The Next Doctor

Story No. 216 A screwdriver that's sonic.
Production Code Specials Episode One
Dates December 25 2008

With David Tennant, David Morrissey
Written by Russell T Davies Directed by Andy Goddard
Executive Producers: Russell T Davies, Julie Gardner.

Synopsis: Another man calling himself the Doctor is fighting Cybermen in Victorian London.


Who's next by Yeaton Clifton 11/10/11

I confess, I bought the Next Doctor DVD just to hear the promenade concert: the extra. That said, I decided that The Next Doctor deserves a review in The Ratings Guide. One of the most obvious characteristics of this story was its reliance on plot twists, and so I am making this no River Song style review: no spoilers, so people reading this review can have the joy of seeing the twists for the first time. Visually, it is remarkable with the Cyber-king atop a giant robot, in the end, facing the Doctor (in a balloon). The sense this is London in 1851 is also very strong visually. Another great visual is the realization of monsters called Cybershades. There is a real sense that it is Christmas special - with the Doctor lonely at Christmas - and this puts it far ahead of The Christmas Invasion or Voyage of the Dammed, which did not feel like Christmas specials. The menace of the Cybermen's desire to convert everyone into them comes across better than in many past Cyber-stories of Doctor Who.

The premise is that the Doctor meets a man who is called the Doctor who is fighting Cybermen but has lost his memory, and this leads to many nostalgic references, but the nostalgia works very well because it avoids sentimentality. The general tone is comic, despite a horrific undercurrent to the story, and this helps the pace of the story as well as making the story watchable. The story also brings out a great deal of thought about what it was like to be poor in 1851: very consistent with this being a Christmas special.

The first time I saw this, I was really surprised by many of the plot twists, and it is never quite as good on repeat viewing. On the other hand, since I have the DVD it seems good enough to watch several times and enjoy several times.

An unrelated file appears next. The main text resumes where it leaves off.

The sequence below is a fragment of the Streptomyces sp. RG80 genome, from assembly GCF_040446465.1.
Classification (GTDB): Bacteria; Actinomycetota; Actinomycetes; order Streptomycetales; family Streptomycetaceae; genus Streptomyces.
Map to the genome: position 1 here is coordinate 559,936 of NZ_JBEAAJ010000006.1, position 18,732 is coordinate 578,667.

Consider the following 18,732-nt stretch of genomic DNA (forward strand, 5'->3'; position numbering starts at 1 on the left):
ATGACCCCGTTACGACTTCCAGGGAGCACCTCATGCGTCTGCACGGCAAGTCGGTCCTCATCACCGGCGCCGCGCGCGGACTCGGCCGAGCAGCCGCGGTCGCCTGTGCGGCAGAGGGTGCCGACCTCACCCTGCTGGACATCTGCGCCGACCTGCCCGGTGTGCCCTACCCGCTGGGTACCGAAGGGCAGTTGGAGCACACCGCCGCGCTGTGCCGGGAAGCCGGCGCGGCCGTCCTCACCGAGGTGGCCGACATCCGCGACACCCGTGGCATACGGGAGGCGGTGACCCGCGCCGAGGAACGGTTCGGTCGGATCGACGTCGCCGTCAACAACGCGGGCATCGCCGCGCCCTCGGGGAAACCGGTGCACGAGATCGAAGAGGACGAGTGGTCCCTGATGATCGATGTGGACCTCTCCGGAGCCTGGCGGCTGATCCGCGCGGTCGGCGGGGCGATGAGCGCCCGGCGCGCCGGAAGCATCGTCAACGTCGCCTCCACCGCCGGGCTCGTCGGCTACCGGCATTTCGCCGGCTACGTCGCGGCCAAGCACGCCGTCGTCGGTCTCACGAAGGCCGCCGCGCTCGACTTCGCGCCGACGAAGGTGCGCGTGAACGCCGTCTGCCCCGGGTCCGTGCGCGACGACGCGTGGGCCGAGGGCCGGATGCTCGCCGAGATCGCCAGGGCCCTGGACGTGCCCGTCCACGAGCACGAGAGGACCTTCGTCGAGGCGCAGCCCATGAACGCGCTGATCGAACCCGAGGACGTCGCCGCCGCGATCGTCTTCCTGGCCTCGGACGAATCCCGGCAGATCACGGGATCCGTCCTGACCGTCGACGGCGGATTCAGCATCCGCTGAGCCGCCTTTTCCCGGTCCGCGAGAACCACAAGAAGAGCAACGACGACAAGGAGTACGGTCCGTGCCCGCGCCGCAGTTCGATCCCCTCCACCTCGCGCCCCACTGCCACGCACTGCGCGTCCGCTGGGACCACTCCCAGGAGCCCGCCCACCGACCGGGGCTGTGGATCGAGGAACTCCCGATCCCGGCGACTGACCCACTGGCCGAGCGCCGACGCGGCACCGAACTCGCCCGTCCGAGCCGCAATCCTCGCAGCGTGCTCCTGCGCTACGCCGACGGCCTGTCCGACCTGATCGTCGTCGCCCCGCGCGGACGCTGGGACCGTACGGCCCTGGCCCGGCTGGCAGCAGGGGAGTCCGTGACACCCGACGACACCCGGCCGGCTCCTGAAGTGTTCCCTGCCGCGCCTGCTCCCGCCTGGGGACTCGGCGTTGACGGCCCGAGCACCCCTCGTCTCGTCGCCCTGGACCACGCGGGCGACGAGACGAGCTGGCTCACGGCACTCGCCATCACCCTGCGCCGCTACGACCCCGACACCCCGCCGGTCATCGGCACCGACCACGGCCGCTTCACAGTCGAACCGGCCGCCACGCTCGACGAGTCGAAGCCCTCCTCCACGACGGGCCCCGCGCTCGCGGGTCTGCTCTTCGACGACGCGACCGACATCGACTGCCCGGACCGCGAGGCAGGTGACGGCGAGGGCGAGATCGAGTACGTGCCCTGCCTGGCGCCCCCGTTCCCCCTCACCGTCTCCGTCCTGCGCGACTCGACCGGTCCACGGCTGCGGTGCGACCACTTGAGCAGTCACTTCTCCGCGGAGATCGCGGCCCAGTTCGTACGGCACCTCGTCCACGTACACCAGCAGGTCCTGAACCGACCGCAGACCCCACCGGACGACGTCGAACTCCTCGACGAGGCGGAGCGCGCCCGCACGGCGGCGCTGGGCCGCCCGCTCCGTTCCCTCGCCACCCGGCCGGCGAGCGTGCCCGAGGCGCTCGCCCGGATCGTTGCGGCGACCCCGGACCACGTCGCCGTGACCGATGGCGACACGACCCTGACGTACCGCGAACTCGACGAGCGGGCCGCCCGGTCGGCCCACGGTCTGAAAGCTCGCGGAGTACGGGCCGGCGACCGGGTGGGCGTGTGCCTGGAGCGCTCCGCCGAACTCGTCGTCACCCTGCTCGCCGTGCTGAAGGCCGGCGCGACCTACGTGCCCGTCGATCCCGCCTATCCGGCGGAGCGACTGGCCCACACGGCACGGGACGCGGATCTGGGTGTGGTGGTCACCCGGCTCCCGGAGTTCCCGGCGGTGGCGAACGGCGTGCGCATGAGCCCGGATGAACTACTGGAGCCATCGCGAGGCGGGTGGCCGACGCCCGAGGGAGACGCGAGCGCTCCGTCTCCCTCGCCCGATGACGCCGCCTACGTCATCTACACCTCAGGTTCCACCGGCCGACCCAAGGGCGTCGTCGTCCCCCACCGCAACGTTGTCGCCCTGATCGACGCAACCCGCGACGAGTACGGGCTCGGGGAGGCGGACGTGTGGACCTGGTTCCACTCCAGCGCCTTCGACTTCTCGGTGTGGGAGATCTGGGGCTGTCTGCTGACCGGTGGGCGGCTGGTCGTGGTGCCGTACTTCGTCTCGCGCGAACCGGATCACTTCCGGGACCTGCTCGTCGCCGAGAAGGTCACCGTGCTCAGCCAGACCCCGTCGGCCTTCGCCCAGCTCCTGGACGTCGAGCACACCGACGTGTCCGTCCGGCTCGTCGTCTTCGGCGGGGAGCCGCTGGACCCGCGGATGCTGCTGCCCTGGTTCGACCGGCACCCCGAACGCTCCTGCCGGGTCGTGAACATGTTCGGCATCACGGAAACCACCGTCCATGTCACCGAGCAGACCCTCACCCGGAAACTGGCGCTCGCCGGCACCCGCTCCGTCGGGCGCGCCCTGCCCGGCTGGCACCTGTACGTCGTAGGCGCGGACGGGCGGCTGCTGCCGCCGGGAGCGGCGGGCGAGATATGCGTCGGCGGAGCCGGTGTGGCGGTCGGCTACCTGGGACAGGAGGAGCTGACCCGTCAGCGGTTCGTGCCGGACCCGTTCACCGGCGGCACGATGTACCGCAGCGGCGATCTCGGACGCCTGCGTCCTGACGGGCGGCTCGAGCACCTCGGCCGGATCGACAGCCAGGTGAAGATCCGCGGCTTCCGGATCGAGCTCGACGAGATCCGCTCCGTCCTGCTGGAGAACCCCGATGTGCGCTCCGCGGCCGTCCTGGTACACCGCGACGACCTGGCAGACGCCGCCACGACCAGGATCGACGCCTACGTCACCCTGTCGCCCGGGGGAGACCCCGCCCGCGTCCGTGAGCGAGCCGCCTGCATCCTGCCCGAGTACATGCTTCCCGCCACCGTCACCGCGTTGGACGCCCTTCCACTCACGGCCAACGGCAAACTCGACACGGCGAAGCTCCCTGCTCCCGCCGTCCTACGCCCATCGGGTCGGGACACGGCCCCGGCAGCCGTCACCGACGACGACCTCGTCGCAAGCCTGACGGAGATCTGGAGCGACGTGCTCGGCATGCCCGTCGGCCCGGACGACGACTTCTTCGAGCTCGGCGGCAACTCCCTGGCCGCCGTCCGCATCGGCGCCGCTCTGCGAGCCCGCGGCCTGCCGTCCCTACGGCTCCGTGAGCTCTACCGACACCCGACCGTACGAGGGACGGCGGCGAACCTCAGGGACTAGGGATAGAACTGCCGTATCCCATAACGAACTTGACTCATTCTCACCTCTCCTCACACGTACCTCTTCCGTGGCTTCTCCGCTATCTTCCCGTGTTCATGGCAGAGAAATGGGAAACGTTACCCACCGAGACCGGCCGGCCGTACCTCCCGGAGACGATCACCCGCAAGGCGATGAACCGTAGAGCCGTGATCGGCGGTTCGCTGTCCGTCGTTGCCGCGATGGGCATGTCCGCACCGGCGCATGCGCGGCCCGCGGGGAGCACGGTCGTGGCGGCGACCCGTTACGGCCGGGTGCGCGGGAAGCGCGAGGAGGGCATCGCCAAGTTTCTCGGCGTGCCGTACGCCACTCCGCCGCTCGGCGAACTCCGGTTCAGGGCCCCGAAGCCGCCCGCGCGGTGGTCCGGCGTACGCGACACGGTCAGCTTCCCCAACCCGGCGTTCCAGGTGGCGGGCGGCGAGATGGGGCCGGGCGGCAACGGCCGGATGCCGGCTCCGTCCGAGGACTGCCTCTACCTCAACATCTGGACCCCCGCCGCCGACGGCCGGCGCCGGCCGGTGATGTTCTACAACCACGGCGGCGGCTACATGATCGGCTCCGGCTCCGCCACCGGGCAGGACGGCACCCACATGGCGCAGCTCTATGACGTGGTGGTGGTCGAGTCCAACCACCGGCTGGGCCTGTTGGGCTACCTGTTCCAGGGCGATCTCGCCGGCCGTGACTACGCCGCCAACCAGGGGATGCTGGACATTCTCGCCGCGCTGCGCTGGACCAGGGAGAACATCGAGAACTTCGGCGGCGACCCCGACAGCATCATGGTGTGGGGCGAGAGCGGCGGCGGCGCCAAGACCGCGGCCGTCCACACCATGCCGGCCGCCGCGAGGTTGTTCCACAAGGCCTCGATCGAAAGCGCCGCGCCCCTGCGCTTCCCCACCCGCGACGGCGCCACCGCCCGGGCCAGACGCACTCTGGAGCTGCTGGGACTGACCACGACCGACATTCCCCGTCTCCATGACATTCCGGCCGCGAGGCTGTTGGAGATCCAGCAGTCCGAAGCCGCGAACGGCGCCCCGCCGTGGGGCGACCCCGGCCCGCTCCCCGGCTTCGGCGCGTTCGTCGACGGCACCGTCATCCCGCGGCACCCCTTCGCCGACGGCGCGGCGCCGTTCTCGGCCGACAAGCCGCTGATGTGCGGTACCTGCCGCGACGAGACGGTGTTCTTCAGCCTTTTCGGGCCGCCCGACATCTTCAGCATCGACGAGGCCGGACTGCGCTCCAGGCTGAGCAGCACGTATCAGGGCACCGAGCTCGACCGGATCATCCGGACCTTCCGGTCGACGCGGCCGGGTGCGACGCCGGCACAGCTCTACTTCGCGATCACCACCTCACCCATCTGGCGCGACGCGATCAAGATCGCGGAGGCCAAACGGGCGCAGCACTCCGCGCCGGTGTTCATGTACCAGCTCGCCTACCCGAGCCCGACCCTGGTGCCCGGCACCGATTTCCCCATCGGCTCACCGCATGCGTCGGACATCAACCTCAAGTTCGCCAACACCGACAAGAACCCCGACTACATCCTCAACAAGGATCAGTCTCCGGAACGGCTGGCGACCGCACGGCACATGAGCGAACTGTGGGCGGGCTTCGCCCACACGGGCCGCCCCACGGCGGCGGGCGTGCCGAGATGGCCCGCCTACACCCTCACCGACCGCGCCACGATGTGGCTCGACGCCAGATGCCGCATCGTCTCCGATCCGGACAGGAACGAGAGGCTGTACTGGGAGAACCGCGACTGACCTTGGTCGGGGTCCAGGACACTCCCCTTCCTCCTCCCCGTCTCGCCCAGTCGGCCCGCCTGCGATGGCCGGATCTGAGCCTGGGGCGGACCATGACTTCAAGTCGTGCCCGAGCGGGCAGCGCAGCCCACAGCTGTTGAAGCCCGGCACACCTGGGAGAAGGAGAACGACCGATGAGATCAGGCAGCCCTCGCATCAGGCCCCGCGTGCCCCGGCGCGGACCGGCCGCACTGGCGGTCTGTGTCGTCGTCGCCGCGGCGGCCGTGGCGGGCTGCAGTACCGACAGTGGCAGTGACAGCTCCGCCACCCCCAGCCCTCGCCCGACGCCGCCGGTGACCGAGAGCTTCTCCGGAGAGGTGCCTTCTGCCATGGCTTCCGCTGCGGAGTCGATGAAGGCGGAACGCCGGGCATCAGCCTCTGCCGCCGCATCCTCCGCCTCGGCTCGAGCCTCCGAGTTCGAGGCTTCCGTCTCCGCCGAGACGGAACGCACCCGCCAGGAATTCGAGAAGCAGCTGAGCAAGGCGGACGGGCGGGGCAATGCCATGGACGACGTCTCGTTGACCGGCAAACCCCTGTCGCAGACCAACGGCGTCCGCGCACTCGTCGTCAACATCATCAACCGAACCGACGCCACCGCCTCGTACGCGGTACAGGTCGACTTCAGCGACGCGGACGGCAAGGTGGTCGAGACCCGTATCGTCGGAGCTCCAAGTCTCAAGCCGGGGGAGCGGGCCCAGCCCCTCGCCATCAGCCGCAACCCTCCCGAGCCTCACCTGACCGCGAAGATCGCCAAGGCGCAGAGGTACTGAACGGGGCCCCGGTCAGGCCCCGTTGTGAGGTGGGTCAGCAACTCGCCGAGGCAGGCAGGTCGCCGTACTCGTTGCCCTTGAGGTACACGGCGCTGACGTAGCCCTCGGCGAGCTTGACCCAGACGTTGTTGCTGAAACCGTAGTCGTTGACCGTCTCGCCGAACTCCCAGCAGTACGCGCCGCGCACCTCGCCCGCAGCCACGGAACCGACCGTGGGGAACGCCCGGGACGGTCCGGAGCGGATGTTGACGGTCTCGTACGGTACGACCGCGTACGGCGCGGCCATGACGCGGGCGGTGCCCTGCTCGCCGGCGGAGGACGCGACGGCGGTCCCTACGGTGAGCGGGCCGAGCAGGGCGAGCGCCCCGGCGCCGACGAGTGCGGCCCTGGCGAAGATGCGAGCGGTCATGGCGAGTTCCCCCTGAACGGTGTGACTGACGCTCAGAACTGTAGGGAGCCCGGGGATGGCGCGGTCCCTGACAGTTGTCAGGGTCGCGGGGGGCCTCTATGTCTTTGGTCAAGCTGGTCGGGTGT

All told: 7/10. Not a classic but a darned good story. The overall rating for the DVD (The Next Doctor plus Doctor Who at the Proms): 9/10.

A Review by Marcus O'Conner 6/12/11

Before the underwhelming Planet of the Dead and the wonderful Waters of Mars, we were treated to a Christmas special that is often overlooked and deserves to be praised for its touching story and lovely performances by the cast. We do not know how long has elapsed since the tumultuous events of The Stolen Earth/Journey's End, but the tone of the episode is certainly different and the scene is set for an enjoyable Christmas tale as soon as the Doctor, now alone again, steps out of the TARDIS into a snowy Christmas Eve in London in 1851. He hears a woman call for the Doctor and runs to help only to meet another man arriving at the scene declaring himself "The Doctor: the one, the only - and the best".

It is the charming performance by David Morrissey that helps to make this episode as good as it is. He touchingly portrays a man left without his memories by an infostamp backfiring and thinking he is the Doctor, while the real Time Lord tries to work out whether he is meeting a future version of himself before piecing together the tragic circumstances of Jackson Lake. Andy Goddard's splendid direction keeps the episode moving nicely - the flashbacks to the death of Lake's wife at the hands of the Cybermen and the taking of his son show us the events that caused him to lose his mind - while David Tennant's acting gives us a wonderful insight to the Doctor's compassion. His "Ah, two words I never refuse" in response to Lake's "I beg you, John; help me" is a particularly heartwarming moment. Dark times lie in store for him very soon, but his later praise of Lake's bravery after he has come to see himself as "nothing but a lie" emphasises that here we are seeing the good, kind side of the tenth Doctor.

There is a second splendid guest performance that helps to make this epsiode: Dervla Kirwan as Hartigan. I love her lines in the graveside scene and her playing of Hartigan's tragic end after being deceived by the Cybermen. When her refusal of the Doctor's offer to find a world for her and the Cybermen to live their mechanical lives forces him to break the Cyberconnection and make her see what she has become, Kirwan gives a wonderful portrayal of a desperate character, reminding us again of how bleak and desperate is the fate of those whose lives are changed by contact with these ruthless beings.

So, while the Cyberking stomping over London is perhaps the image from this episode that is most remembered by many, there is so much more to enjoy in this Christmas special. One cannot help but be moved by the exchange at the end between Lake and the Doctor about the fate of the Doctor's companions. When he finally relents and agrees to join Lake, his son and Rosita for Christmas lunch in honour of those that they have lost, it is an entirely appropriate end to this little chapter in our hero's adventures. While it is not quite in the highest tier of episodes, it is certainly a moving, enjoyable hour of Doctor Who that deserves to be watched every Christmas.